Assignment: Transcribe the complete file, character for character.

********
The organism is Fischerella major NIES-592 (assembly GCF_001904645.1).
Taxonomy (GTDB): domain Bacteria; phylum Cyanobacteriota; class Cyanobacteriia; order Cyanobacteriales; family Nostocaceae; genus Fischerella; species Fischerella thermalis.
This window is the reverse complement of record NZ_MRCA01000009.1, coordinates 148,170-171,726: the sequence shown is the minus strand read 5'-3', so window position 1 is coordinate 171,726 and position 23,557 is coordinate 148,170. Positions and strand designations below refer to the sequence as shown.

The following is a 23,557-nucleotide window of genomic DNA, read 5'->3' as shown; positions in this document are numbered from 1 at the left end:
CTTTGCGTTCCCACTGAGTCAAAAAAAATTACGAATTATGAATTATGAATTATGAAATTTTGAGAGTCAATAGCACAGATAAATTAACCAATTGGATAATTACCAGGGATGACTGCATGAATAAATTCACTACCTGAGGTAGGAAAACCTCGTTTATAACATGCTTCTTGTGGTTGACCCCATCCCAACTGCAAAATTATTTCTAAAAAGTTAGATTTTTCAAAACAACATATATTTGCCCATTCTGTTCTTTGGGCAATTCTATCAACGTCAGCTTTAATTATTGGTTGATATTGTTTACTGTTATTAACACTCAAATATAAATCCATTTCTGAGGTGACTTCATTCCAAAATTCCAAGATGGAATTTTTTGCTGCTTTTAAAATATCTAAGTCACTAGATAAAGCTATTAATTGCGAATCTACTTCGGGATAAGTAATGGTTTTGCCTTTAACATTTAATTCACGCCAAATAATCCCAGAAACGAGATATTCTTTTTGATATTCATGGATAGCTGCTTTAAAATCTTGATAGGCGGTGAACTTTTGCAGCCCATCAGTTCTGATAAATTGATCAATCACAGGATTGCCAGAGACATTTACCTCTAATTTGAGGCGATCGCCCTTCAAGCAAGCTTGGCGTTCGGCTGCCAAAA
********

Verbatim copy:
The organism is Fischerella major NIES-592 (assembly GCF_001904645.1).
Taxonomy (GTDB): domain Bacteria; phylum Cyanobacteriota; class Cyanobacteriia; order Cyanobacteriales; family Nostocaceae; genus Fischerella; species Fischerella thermalis.
This window is the reverse complement of record NZ_MRCA01000009.1, coordinates 148,170-171,726: the sequence shown is the minus strand read 5'-3', so window position 1 is coordinate 171,726 and position 23,557 is coordinate 148,170. Positions and strand designations below refer to the sequence as shown.

The following is a 23,557-nucleotide window of genomic DNA, read 5'->3' as shown; positions in this document are numbered from 1 at the left end:
CTTTGCGTTCCCACTGAGTCAAAAAAAATTACGAATTATGAATTATGAATTATGAAATTTTGAGAGTCAATAGCACAGATAAATTAACCAATTGGATAATTACCAGGGATGACTGCATGAATAAATTCACTACCTGAGGTAGGAAAACCTCGTTTATAACATGCTTCTTGTGGTTGACCCCATCCCAACTGCAAAATTATTTCTAAAAAGTTAGATTTTTCAAAACAACATATATTTGCCCATTCTGTTCTTTGGGCAATTCTATCAACGTCAGCTTTAATTATTGGTTGATATTGTTTACTGTTATTAACACTCAAATATAAATCCATTTCTGAGGTGACTTCATTCCAAAATTCCAAGATGGAATTTTTTGCTGCTTTTAAAATATCTAAGTCACTAGATAAAGCTATTAATTGCGAATCTACTTCGGGATAAGTAATGGTTTTGCCTTTAACATTTAATTCACGCCAAATAATCCCAGAAACGAGATATTCTTTTTGATATTCATGGATAGCTGCTTTAAAATCTTGATAGGCGGTGAACTTTTGCAGCCCATCAGTTCTGATAAATTGATCAATCACAGGATTGCCAGAGACATTTACCTCTAATTTGAGGCGATCGCCCTTCAAGCAAGCTTGGCGTTCGGCTGCCAAAA